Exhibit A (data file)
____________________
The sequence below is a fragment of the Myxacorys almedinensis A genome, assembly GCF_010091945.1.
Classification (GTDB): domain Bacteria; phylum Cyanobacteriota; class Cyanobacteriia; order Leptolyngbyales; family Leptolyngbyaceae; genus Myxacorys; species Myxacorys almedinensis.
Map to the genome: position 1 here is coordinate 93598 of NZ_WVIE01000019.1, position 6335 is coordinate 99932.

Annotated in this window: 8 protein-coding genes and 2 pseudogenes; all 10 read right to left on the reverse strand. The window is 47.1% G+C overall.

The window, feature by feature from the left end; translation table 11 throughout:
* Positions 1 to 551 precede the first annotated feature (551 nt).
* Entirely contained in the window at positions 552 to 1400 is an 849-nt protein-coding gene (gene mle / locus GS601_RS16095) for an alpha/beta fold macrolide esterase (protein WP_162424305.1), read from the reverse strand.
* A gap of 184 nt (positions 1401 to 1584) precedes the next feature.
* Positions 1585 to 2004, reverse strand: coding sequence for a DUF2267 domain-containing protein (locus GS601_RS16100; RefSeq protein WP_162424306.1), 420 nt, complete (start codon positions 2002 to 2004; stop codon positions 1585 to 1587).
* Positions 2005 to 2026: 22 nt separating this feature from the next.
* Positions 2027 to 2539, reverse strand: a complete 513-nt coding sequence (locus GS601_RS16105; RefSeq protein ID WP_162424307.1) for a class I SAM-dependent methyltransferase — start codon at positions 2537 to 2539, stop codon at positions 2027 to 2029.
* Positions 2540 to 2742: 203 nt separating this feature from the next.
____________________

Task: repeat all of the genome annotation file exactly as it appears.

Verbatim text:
The sequence below is a fragment of the Myxacorys almedinensis A genome, assembly GCF_010091945.1.
Classification (GTDB): domain Bacteria; phylum Cyanobacteriota; class Cyanobacteriia; order Leptolyngbyales; family Leptolyngbyaceae; genus Myxacorys; species Myxacorys almedinensis.
Map to the genome: position 1 here is coordinate 93598 of NZ_WVIE01000019.1, position 6335 is coordinate 99932.

Annotated in this window: 8 protein-coding genes and 2 pseudogenes; all 10 read right to left on the reverse strand. The window is 47.1% G+C overall.

The window, feature by feature from the left end; translation table 11 throughout:
* Positions 1 to 551 precede the first annotated feature (551 nt).
* Entirely contained in the window at positions 552 to 1400 is an 849-nt protein-coding gene (gene mle / locus GS601_RS16095) for an alpha/beta fold macrolide esterase (protein WP_162424305.1), read from the reverse strand.
* A gap of 184 nt (positions 1401 to 1584) precedes the next feature.
* Positions 1585 to 2004, reverse strand: coding sequence for a DUF2267 domain-containing protein (locus GS601_RS16100; RefSeq protein WP_162424306.1), 420 nt, complete (start codon positions 2002 to 2004; stop codon positions 1585 to 1587).
* Positions 2005 to 2026: 22 nt separating this feature from the next.
* Positions 2027 to 2539, reverse strand: a complete 513-nt coding sequence (locus GS601_RS16105; RefSeq protein ID WP_162424307.1) for a class I SAM-dependent methyltransferase — start codon at positions 2537 to 2539, stop codon at positions 2027 to 2029.
* Positions 2540 to 2742: 203 nt separating this feature from the next.